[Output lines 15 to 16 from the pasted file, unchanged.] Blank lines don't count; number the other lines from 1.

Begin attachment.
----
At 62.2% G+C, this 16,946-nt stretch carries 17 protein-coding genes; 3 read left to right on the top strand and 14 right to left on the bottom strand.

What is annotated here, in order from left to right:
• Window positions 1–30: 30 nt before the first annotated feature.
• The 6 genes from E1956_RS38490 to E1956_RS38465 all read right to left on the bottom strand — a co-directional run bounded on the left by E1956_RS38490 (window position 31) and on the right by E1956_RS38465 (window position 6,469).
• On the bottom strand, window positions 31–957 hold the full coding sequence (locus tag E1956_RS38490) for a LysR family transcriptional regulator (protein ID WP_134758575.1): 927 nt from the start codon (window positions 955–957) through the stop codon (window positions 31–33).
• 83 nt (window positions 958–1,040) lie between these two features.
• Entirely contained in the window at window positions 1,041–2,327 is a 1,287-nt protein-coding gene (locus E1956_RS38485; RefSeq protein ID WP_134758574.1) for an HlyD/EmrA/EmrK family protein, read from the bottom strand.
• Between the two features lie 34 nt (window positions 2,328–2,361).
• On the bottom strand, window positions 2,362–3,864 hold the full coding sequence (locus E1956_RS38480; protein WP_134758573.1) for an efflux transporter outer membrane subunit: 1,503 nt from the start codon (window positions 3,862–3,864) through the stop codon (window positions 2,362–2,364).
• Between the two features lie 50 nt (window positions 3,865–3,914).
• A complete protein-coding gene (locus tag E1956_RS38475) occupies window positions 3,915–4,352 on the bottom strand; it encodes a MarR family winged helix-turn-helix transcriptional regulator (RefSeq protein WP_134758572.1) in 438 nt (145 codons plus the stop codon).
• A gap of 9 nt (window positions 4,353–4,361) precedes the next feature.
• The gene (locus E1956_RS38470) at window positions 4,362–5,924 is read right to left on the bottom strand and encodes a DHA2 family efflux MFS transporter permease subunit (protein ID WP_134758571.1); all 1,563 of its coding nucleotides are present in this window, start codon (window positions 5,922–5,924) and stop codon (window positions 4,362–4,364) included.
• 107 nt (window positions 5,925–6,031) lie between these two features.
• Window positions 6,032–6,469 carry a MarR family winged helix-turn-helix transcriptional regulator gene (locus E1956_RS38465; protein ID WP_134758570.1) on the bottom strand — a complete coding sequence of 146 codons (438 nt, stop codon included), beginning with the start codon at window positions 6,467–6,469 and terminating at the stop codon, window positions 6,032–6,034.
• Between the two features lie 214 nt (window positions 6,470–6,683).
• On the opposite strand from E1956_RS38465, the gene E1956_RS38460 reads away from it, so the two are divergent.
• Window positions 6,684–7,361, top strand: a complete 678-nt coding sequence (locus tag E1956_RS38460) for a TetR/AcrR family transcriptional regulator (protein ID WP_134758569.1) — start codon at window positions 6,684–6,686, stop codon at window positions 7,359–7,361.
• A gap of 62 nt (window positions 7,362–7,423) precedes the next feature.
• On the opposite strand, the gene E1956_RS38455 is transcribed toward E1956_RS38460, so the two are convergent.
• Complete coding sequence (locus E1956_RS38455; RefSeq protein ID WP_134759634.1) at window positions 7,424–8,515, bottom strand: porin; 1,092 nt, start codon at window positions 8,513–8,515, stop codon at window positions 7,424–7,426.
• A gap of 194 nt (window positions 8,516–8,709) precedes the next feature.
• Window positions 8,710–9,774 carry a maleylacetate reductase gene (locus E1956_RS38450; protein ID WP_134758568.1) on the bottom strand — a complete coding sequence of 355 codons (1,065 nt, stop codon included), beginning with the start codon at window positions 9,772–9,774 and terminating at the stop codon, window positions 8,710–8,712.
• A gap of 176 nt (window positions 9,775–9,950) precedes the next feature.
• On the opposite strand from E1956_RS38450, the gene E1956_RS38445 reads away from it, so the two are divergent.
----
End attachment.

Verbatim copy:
• Window positions 6,032–6,469 carry a MarR family winged helix-turn-helix transcriptional regulator gene (locus E1956_RS38465; protein ID WP_134758570.1) on the bottom strand — a complete coding sequence of 146 codons (438 nt, stop codon included), beginning with the start codon at window positions 6,467–6,469 and terminating at the stop codon, window positions 6,032–6,034.
• Between the two features lie 214 nt (window positions 6,470–6,683).